4. #4
    denverb is offline Member
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    i talked to my mil. she said the hearing was to see if there was any basis to a custody change and if there was then they would do the whole investigation thing and whatever else. they did not need any witnesses because it was up to the bm to prove that they were unfit and she didn't have anything to prove that. apparently the mil's lawyer received a fax late last friday that was the bm affidavit which didn't allow time for them to respond to it either. he didn't know until at the hearing that the judge had decided to let them go ahead with the visitation part of it and therefore had no witnesses. does this make more sense now?
  5. #5
    hjallge Guest
    It is very difficult to get a judge to change another judge's ruling. On top of that it will cost thousands more than an actual custody case. It doesn't sound to me that there is any reason to appeal anyway.
  6. #6
    snostar is offline Senior Member
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    Was visitation offered as an alternative to a change of custody in the motion or petition? or did the BM' lawyer just throw that in?

    Did their lawyer ask for a continuance based on the short notice and need to prepare?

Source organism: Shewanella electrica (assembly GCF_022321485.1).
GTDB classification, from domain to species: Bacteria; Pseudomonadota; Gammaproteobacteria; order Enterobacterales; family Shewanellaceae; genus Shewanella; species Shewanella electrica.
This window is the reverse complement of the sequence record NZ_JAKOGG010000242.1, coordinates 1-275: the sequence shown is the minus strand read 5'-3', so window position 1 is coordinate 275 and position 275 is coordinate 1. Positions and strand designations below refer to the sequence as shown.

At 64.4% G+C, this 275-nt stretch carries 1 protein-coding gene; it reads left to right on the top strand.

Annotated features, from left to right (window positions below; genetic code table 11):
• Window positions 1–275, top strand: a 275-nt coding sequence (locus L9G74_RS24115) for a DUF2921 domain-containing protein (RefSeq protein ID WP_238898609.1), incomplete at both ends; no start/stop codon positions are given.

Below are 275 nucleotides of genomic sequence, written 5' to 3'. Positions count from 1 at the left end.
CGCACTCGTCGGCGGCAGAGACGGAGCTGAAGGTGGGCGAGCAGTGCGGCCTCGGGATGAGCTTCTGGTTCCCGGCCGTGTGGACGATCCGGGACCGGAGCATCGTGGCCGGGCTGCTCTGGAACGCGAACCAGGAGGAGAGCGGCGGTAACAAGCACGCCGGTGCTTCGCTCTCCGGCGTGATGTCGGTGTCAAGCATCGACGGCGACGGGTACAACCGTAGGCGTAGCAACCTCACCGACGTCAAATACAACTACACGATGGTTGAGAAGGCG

can they appeal this decision?
    Yes
  7. #7
    denverb is offline Member
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    there were two issues that were originally being dealt with. one was custody the other was visitation. temporary visitation was set up for during the course of the hearings. if custody was not changed then a more permanent visitation order was to be established. the bm lawyer dropped the custody issue (for now - as they put it) because they did not have enough to make a case for it.

    yes the lawyer asked for a continuance. the judge said no "because they had come so far" (4 hours approx.)

    my first thought about appealing is that we did not get a fair hearing - maybe that only applies to hearings where you are being charged with a crime or something i don't know. i just thought i'd ask to see what was thought of this and if the appeal would be worth it because of costs and if the outcome would even be different. thanks for the answers
  8. #8
    stealth2 is offline Senior Member
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    Originally posted by snostar
    can they appeal this decision?
    Yes
    on what judicial grounds?
  9. #9
    denverb is offline Member
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    this is the answer i received as per a minnesota lawyer if anyone is interested:


    If the matter was heard by a Judge, you must immediately bring a Motion for Amended Findings and/or a new trial. If that relief is denied, he still gives you a better chance on appeal. There is a very short timeline for making such motions and they generally must made within 30 days from the Order.

    The basis for the review or appeal is simple, the Court did not allow you suffient Due Process to present your case. Minn. Rules of Family Court 303.03(a) states specifically that:

    "No Motion shall be heard unless the initial moving party serves a copy of the following documents onopposing counsel and files the original with the court adminirator at least 14 days prior to the hearing:


    Notice of Motion and Motion;

    Any relevant affidavits and exhibits

    Any memorandum of law teh party intends to submit."




    thank you for your responses.